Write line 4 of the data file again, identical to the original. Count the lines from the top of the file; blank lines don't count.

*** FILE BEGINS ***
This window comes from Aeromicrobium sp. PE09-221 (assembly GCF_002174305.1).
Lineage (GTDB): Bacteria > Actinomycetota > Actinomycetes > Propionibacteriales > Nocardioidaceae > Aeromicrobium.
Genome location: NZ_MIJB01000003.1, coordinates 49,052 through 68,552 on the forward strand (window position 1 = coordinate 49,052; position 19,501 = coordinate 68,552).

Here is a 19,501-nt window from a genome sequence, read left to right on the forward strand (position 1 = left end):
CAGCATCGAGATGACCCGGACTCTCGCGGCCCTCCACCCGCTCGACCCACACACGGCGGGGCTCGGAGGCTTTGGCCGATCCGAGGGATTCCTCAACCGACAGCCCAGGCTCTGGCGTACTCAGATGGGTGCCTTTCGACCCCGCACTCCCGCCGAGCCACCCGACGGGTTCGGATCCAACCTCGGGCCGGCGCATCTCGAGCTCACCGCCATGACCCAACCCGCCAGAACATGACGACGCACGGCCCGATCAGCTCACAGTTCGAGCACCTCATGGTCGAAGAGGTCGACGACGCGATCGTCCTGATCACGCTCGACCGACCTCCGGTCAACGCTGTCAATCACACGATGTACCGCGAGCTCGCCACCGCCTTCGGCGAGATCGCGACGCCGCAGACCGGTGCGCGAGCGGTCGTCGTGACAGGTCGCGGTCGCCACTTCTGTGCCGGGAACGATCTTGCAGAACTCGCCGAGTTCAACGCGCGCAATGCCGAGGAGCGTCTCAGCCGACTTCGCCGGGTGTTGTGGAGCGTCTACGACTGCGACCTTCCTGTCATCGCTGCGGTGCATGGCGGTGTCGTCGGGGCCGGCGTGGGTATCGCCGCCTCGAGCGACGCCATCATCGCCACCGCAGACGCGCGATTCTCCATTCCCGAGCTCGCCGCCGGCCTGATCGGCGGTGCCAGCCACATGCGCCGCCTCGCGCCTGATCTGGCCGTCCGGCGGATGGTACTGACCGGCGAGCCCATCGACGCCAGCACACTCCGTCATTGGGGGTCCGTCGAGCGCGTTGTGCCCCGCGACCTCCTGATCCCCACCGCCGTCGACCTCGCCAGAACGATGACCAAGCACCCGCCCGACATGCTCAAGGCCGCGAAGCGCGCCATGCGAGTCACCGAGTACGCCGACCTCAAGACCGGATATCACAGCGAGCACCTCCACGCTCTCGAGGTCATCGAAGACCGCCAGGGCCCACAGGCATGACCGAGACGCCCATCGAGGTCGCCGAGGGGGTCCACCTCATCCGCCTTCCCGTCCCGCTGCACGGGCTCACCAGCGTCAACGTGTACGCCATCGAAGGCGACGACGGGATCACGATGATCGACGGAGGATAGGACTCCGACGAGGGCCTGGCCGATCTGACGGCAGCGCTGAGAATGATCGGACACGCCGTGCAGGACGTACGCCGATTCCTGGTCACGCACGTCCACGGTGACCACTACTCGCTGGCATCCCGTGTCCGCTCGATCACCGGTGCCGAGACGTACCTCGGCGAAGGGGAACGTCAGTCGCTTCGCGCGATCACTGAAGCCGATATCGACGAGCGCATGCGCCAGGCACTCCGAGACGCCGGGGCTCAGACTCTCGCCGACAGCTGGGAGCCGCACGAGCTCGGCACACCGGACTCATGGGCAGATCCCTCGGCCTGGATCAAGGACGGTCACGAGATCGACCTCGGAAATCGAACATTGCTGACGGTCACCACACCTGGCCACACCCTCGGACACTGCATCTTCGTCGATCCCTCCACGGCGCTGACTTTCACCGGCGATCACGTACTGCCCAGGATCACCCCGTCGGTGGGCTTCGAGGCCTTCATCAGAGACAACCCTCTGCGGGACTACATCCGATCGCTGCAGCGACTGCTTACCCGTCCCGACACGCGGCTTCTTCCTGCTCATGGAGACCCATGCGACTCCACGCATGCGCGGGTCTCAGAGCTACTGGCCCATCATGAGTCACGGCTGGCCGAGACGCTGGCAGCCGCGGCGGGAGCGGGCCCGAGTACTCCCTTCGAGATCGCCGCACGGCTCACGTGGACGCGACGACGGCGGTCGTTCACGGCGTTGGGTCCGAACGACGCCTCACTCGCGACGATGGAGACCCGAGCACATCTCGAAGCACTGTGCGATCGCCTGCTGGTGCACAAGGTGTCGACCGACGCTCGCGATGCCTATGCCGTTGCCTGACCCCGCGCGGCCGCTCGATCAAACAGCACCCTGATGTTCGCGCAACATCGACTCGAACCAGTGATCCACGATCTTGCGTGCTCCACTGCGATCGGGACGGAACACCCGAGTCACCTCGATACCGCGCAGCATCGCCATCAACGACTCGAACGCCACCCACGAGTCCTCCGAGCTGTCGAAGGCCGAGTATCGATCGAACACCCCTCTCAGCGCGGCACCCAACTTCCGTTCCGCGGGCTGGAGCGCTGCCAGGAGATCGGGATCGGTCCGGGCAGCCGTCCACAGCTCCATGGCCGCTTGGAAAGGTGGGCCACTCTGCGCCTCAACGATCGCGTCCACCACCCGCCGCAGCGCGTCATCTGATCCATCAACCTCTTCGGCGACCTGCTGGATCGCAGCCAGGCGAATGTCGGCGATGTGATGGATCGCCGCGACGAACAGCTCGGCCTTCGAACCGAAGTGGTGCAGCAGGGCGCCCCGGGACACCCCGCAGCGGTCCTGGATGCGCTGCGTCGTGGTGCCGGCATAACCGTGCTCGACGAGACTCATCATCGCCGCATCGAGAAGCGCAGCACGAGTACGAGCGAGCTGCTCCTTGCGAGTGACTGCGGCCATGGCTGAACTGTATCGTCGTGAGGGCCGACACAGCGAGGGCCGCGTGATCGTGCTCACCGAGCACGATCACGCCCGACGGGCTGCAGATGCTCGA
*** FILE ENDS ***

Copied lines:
Here is a 19,501-nt window from a genome sequence, read left to right on the forward strand (position 1 = left end):